The movies of Woody Allen have always spoken to me.  I think it is the self-deprecation and the erudite humour that has always appealed to me. To paraphrase one of the Pythons, its him looking in the mirror with a dictionary and insulting himself. I’ve always believed in the addage that comedy comes from putting an exceptional person in unexceptional circumstances (and drama vice versa) and in Allen’s case, he is the exceptional man… which is such a contradiction I can’t help but be seduced by it.

I realise that tackling a prolific director such as Allen is beyond both my time and my ability, so I’m going to limit my scope. One of Allen’s first transitions as a film maker came in the jump from his ‘Slapstick’ Period spanning from 1969′s ‘Take the Money And Run’ (that film I was watching in the basement in the early 70s) to 1975′s pseudo-intellectual-bashing masterpiece ‘Love And Death’.

Then came ‘Annie Hall’ (1977) and all of a sudden Woody Allen was a grown up film director.

I’d like to look at those two films – ‘Love and Death’ and ‘Annie Hall’ – in closer detail.

Love And Death

I was walking through the woods, thinking about Christ. If he was a carpenter, I wondered what he charged for bookshelves.

‘Love and Death’ tells the story of Boris Grushenko (Allen), a coward…and well… Woody Allen. Forced to enlist in the Russian Army, he accidentally becomes a hero of the Napoleonic Wars. Returning a war hero, he tricks Sonja into marriage when she believes he will die in a duel. When Napoleon invades Mother Russia, Sonja convinces Boris to attempt to assassinate him. All of this is a pre-tense for philosophical double-talk and slapstick humour, with homages to Eisenstein, Bergman and the Marx Brothers thrown in for good measure.

As with all of Allen’s work, the central focus is on the script, not the camera. ‘Love and Death’ has a very 1970s feature feel about it. Most scenes run over 3 minutes, with the standard, workman-like approach of master, two-shot and medium being intercut. This being a comedy often the ‘punch line’ of a scene, or joke, is done in close up. As I say, most of the scenes are shot like this. Most… but not all!

The battlefield scenes evoke ‘War and Peace’. Allen’s use of Russian classical music – especially Prokofiev – mimicked Sergei Eisenstein (who used the same music).

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Death, from Bergman’s ‘Seventh Seal’ turns up in a comedic role. Bergman is present again in the final scene, an obvious nod to Persona (which would be used again, without the humour, in Allen’s Interiors).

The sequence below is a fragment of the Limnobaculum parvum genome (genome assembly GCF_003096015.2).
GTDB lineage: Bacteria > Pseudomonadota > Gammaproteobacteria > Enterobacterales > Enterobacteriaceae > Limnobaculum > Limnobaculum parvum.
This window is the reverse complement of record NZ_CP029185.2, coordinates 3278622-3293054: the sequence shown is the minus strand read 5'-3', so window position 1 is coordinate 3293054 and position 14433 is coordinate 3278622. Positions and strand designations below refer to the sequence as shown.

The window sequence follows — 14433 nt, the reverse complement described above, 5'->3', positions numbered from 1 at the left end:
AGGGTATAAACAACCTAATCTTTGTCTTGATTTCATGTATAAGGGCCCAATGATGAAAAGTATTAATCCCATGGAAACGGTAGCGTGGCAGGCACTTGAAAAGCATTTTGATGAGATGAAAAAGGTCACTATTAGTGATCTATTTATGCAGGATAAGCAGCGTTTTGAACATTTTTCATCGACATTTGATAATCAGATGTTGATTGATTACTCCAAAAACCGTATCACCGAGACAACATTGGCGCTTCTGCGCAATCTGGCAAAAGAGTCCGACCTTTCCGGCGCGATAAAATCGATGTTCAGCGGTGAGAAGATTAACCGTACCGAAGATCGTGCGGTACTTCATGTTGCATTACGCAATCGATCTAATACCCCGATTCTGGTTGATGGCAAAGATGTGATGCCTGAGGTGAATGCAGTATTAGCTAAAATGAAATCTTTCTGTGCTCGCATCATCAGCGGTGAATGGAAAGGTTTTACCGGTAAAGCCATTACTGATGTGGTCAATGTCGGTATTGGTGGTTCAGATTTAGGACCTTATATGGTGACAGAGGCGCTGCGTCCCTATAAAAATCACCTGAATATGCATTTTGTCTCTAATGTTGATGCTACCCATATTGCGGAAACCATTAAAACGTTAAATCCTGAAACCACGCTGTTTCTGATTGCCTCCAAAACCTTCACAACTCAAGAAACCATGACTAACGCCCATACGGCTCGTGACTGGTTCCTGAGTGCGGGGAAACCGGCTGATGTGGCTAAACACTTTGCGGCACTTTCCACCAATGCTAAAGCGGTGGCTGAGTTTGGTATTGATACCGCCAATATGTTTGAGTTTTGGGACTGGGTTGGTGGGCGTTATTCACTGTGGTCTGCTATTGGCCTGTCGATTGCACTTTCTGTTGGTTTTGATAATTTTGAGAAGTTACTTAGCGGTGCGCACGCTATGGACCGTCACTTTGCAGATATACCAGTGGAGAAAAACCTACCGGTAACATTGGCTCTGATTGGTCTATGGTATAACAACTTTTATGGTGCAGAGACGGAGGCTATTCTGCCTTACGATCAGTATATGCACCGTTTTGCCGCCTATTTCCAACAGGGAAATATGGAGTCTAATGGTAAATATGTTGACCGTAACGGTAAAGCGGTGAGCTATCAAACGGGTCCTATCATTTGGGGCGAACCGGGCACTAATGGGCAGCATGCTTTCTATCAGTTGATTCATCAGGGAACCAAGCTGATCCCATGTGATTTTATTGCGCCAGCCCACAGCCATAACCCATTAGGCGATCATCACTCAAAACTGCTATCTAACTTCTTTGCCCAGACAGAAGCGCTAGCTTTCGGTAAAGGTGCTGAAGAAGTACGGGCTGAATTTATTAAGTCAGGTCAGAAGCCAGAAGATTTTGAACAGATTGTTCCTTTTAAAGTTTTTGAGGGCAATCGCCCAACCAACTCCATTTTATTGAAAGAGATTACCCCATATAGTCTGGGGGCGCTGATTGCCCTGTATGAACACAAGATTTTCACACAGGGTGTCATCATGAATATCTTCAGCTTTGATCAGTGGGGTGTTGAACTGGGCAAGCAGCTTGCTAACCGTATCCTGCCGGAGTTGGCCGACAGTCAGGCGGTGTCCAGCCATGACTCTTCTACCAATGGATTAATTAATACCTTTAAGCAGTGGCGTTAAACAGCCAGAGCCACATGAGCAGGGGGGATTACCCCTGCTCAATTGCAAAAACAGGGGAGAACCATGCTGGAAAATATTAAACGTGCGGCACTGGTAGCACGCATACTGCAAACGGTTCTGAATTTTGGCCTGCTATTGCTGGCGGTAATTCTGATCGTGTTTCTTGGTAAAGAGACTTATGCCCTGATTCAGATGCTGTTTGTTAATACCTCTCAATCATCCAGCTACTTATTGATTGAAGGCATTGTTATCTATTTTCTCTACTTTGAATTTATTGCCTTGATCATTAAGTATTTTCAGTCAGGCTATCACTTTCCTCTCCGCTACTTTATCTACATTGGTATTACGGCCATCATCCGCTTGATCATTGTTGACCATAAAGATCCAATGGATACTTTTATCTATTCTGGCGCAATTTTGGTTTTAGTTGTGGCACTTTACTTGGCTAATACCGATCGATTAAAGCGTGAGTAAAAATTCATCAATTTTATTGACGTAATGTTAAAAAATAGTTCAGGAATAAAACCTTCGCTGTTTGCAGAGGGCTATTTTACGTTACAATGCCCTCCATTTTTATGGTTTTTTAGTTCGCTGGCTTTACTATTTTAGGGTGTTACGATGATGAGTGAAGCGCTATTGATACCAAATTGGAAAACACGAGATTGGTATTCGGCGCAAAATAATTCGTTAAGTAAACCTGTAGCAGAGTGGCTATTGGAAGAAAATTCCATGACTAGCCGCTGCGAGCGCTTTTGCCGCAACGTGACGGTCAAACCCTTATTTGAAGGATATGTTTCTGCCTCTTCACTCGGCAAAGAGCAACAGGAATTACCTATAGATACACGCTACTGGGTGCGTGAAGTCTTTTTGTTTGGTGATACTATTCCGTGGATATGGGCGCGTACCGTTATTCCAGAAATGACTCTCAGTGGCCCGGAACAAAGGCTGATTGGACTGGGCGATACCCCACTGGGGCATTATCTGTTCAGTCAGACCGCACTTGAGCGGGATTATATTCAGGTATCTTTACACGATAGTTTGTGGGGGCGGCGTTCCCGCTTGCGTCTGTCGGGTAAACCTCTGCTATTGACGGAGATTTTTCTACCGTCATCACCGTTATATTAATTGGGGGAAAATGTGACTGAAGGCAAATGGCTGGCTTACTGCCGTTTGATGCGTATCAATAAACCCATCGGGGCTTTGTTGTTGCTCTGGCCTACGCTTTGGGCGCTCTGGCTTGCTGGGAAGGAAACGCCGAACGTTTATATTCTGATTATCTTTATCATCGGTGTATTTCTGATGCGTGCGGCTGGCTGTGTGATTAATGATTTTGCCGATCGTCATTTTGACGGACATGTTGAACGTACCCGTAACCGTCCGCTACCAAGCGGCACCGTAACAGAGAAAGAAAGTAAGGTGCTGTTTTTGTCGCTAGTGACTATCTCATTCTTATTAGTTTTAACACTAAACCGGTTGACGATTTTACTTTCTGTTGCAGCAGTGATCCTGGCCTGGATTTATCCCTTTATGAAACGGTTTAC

Untitled 10Untitled 11‘Love and Death’ is a satire on Russian literature and the motion picture epic – and it contains elements of both. Allen’s often surreal humour allows him to pull in references across the ages – from a Marx Brother’s physical slapstick piece set in a Russian boudoir, to a black drill Sergeant reminiscent of the Vietnam era war films of the time.

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Allen also talks directly to camera in passages that could be interpreted as inner dialog. On one occasional both Boris and Sonja talk their inner dialogs to the camera while sitting side by side.

Above all else, ‘Love and Death’ is a comedy, perhaps the funniest of Allen’s early work, and one that solidified both his writing and on-screen persona as a pseudo-intellectual,neurotic, smart-ass. It’s classic Allen.

The Transition

But the problem is this: it’s easy for me because it’s flamboyant; it’s not real at all [Lax, pg 68]

One of the reasons Allen can be so prolific  is his speed. He has infamously said he can finish a screenplay in four to six weeks. Writing is part of the process of film making, and his judicious use of time gives him options.

In his June 1974 interview with Eric Lax, right at the time he was deciding whether to make ‘Love and Death’ or another unnamed project, he talks about a move in direction, that would most definitely end up in ‘Annie Hall’: a move to ‘the real’.

I’d love to get to the real thing, because that would be the biggest departure for me [ibid]

And get real he did

Annie Hall